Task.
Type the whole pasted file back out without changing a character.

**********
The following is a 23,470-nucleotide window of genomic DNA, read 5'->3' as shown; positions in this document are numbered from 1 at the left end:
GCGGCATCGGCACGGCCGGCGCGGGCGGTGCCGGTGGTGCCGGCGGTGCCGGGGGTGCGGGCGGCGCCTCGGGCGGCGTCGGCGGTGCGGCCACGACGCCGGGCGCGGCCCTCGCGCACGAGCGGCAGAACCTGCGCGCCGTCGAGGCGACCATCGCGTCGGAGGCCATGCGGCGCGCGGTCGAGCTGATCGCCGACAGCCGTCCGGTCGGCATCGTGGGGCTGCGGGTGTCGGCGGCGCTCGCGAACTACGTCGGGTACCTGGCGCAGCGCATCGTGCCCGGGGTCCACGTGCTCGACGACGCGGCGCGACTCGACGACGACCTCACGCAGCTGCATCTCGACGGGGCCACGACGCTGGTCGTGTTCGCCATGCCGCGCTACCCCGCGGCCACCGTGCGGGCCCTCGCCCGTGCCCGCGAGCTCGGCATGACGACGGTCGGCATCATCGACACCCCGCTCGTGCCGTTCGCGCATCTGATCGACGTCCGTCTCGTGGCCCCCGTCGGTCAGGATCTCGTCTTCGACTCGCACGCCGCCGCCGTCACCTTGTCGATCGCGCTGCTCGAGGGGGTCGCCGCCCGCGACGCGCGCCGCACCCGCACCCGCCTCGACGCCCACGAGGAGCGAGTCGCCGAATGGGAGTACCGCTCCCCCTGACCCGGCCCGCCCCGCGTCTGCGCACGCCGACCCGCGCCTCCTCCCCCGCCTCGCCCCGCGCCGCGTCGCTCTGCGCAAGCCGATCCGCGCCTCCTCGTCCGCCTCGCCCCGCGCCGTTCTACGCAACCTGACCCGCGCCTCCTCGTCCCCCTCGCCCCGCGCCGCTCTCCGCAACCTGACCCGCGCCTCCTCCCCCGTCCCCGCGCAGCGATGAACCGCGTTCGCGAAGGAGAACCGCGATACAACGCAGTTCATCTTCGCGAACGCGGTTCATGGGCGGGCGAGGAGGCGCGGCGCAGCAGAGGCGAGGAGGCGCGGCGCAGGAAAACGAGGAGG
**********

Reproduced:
The following is a 23,470-nucleotide window of genomic DNA, read 5'->3' as shown; positions in this document are numbered from 1 at the left end:
GCGGCATCGGCACGGCCGGCGCGGGCGGTGCCGGTGGTGCCGGCGGTGCCGGGGGTGCGGGCGGCGCCTCGGGCGGCGTCGGCGGTGCGGCCACGACGCCGGGCGCGGCCCTCGCGCACGAGCGGCAGAACCTGCGCGCCGTCGAGGCGACCATCGCGTCGGAGGCCATGCGGCGCGCGGTCGAGCTGATCGCCGACAGCCGTCCGGTCGGCATCGTGGGGCTGCGGGTGTCGGCGGCGCTCGCGAACTACGTCGGGTACCTGGCGCAGCGCATCGTGCCCGGGGTCCACGTGCTCGACGACGCGGCGCGACTCGACGACGACCTCACGCAGCTGCATCTCGACGGGGCCACGACGCTGGTCGTGTTCGCCATGCCGCGCTACCCCGCGGCCACCGTGCGGGCCCTCGCCCGTGCCCGCGAGCTCGGCATGACGACGGTCGGCATCATCGACACCCCGCTCGTGCCGTTCGCGCATCTGATCGACGTCCGTCTCGTGGCCCCCGTCGGTCAGGATCTCGTCTTCGACTCGCACGCCGCCGCCGTCACCTTGTCGATCGCGCTGCTCGAGGGGGTCGCCGCCCGCGACGCGCGCCGCACCCGCACCCGCCTCGACGCCCACGAGGAGCGAGTCGCCGAATGGGAGTACCGCTCCCCCTGACCCGGCCCGCCCCGCGTCTGCGCACGCCGACCCGCGCCTCCTCCCCCGCCTCGCCCCGCGCCGCGTCGCTCTGCGCAAGCCGATCCGCGCCTCCTCGTCCGCCTCGCCCCGCGCCGTTCTACGCAACCTGACCCGCGCCTCCTCGTCCCCCTCGCCCCGCGCCGCTCTCCGCAACCTGACCCGCGCCTCCTCCCCCGTCCCCGCGCAGCGATGAACCGCGTTCGCGAAGGAGAACCGCGATACAACGCAGTTCATCTTCGCGAACGCGGTTCATGGGCGGGCGAGGAGGCGCGGCGCAGCAGAGGCGAGGAGGCGCGGCGCAGGAAAACGAGGAGG